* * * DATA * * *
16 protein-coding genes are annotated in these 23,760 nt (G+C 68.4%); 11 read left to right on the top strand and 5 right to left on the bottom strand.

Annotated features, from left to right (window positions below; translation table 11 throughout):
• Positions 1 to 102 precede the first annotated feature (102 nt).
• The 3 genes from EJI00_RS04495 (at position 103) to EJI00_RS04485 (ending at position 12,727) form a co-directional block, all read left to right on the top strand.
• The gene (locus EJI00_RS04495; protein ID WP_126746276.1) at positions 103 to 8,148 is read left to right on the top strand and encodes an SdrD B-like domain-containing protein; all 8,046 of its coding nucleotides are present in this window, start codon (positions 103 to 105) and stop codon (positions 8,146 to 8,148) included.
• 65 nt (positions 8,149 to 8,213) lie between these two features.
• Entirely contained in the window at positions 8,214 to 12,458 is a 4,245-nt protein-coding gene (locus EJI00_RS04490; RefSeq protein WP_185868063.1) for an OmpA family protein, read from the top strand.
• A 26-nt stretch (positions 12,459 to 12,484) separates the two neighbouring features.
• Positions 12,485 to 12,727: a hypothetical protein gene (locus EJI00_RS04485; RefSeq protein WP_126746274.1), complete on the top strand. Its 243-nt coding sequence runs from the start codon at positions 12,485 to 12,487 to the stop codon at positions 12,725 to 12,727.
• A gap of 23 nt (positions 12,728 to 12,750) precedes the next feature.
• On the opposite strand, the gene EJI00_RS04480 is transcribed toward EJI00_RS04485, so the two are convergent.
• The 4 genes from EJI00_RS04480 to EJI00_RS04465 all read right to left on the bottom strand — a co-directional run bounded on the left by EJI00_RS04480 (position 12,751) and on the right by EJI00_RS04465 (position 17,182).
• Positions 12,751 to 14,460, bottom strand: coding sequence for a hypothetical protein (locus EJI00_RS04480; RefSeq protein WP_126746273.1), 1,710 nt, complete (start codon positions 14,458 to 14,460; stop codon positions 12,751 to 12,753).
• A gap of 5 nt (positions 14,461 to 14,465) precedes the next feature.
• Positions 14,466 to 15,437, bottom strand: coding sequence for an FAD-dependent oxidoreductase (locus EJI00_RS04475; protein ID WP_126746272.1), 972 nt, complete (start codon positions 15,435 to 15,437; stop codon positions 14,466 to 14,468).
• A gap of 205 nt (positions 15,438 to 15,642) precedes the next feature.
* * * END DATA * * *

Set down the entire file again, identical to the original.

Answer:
16 protein-coding genes are annotated in these 23,760 nt (G+C 68.4%); 11 read left to right on the top strand and 5 right to left on the bottom strand.

Annotated features, from left to right (window positions below; translation table 11 throughout):
• Positions 1 to 102 precede the first annotated feature (102 nt).
• The 3 genes from EJI00_RS04495 (at position 103) to EJI00_RS04485 (ending at position 12,727) form a co-directional block, all read left to right on the top strand.
• The gene (locus EJI00_RS04495; protein ID WP_126746276.1) at positions 103 to 8,148 is read left to right on the top strand and encodes an SdrD B-like domain-containing protein; all 8,046 of its coding nucleotides are present in this window, start codon (positions 103 to 105) and stop codon (positions 8,146 to 8,148) included.
• 65 nt (positions 8,149 to 8,213) lie between these two features.
• Entirely contained in the window at positions 8,214 to 12,458 is a 4,245-nt protein-coding gene (locus EJI00_RS04490; RefSeq protein WP_185868063.1) for an OmpA family protein, read from the top strand.
• A 26-nt stretch (positions 12,459 to 12,484) separates the two neighbouring features.
• Positions 12,485 to 12,727: a hypothetical protein gene (locus EJI00_RS04485; RefSeq protein WP_126746274.1), complete on the top strand. Its 243-nt coding sequence runs from the start codon at positions 12,485 to 12,487 to the stop codon at positions 12,725 to 12,727.
• A gap of 23 nt (positions 12,728 to 12,750) precedes the next feature.
• On the opposite strand, the gene EJI00_RS04480 is transcribed toward EJI00_RS04485, so the two are convergent.
• The 4 genes from EJI00_RS04480 to EJI00_RS04465 all read right to left on the bottom strand — a co-directional run bounded on the left by EJI00_RS04480 (position 12,751) and on the right by EJI00_RS04465 (position 17,182).
• Positions 12,751 to 14,460, bottom strand: coding sequence for a hypothetical protein (locus EJI00_RS04480; RefSeq protein WP_126746273.1), 1,710 nt, complete (start codon positions 14,458 to 14,460; stop codon positions 12,751 to 12,753).
• A gap of 5 nt (positions 14,461 to 14,465) precedes the next feature.
• Positions 14,466 to 15,437, bottom strand: coding sequence for an FAD-dependent oxidoreductase (locus EJI00_RS04475; protein ID WP_126746272.1), 972 nt, complete (start codon positions 15,435 to 15,437; stop codon positions 14,466 to 14,468).
• A gap of 205 nt (positions 15,438 to 15,642) precedes the next feature.